"'Infantilising' The Human Mind"
No, this isn't about Republicans. It's about social networking sites.
Yesterday, at Daily Kos, diarist The Termite wrote a scathing critique of Facebook culture. My favorite part was this:
If you were my friend a long time ago, or perhaps a girlfriend, there is probably also a reason that we no longer speak. You should not take this as a sign that you are inferior. A human life has many doors, and people enter and leave. Brevity is not the sign of a failed relationship; perhaps instead it is the sign of a complete one.
Today, The Guardian talks science:
Social network sites risk infantilising the mid-21st century mind, leaving it characterised by short attention spans, sensationalism, inability to empathise and a shaky sense of identity, according to a leading neuroscientist.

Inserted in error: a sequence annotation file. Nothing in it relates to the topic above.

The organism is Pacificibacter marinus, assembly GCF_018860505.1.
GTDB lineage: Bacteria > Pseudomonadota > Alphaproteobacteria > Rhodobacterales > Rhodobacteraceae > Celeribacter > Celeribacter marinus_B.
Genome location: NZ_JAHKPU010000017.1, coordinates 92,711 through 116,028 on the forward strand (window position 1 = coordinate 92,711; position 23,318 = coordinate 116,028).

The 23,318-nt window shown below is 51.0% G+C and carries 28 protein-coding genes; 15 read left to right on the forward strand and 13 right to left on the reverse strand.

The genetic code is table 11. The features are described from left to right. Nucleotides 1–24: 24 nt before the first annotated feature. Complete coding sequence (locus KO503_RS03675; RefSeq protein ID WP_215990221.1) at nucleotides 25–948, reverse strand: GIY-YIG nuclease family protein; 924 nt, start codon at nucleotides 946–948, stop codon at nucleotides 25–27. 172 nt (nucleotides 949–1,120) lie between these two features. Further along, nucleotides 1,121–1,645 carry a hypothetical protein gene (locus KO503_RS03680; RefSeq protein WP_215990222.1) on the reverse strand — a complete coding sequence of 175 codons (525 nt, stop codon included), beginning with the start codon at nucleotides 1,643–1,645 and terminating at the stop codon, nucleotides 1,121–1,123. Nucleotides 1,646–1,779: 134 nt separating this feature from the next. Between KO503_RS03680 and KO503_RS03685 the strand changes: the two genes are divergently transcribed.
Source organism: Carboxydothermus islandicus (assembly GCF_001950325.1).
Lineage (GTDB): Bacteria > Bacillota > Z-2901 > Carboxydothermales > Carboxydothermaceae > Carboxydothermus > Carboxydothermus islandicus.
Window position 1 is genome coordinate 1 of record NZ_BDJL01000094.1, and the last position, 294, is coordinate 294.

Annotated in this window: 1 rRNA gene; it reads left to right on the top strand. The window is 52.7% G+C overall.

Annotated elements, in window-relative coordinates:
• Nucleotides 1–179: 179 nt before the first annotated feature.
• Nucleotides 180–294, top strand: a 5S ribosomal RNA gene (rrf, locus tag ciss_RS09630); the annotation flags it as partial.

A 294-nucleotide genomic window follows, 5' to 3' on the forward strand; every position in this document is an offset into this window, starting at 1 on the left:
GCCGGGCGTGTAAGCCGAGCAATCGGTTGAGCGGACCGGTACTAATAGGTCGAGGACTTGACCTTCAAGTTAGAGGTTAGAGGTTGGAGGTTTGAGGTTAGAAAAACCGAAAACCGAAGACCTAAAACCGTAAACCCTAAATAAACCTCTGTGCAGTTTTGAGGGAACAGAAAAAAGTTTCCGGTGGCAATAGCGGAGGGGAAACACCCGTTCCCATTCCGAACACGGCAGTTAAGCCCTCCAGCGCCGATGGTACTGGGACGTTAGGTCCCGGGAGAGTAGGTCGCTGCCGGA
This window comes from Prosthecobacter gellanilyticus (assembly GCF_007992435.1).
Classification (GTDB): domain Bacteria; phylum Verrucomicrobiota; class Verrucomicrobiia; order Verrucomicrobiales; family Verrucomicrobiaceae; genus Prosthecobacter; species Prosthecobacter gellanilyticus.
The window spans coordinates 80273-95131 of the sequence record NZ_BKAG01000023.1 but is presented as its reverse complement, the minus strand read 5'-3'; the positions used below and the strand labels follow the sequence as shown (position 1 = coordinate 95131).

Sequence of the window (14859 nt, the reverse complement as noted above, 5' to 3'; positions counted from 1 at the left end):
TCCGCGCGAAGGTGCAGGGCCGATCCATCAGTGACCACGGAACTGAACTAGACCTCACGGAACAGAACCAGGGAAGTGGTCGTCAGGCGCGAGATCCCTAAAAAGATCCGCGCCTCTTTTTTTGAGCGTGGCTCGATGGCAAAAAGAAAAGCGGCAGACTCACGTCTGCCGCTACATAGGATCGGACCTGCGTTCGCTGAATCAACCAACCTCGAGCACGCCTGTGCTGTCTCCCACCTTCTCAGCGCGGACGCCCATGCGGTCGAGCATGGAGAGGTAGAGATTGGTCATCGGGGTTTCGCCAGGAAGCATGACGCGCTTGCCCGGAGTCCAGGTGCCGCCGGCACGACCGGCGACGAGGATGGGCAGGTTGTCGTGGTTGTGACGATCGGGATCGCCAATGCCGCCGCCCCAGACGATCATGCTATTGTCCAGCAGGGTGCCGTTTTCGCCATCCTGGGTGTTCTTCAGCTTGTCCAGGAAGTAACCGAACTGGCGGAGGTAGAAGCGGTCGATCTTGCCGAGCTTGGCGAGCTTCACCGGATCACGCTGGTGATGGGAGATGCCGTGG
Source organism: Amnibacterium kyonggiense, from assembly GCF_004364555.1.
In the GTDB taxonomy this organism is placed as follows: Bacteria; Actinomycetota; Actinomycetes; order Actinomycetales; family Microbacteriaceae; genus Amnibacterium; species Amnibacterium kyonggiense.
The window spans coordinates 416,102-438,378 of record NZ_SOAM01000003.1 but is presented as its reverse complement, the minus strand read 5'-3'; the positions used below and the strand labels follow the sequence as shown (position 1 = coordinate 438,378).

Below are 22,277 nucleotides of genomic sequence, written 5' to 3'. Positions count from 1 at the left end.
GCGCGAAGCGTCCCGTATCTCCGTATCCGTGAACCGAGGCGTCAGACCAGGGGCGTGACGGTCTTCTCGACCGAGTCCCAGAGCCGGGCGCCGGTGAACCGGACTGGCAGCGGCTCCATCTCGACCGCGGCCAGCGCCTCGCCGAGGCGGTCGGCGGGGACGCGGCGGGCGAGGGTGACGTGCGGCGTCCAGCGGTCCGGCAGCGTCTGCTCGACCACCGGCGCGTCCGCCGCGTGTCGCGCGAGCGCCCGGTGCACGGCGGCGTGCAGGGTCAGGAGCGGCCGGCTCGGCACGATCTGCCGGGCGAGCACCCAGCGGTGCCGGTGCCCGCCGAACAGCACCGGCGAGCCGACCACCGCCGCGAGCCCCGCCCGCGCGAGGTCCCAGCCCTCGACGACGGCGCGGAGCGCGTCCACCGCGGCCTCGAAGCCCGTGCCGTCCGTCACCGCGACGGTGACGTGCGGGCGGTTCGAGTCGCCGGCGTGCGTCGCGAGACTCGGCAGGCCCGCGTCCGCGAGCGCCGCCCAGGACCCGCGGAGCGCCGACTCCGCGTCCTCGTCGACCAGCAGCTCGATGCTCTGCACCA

The startling warning from Lady Greenfield, professor of synaptic pharmacology at Lincoln college, Oxford, and director of the Royal Institution, has led members of the government to admit their work on internet regulation has not extended to broader issues, such as the psychological impact on children.
Greenfield believes ministers have not yet looked at the broad cultural and psychological effect of on-screen friendships via Facebook, Bebo and Twitter.
I don't like the idea of using this warning as justification for government censorship, but I do consider it important.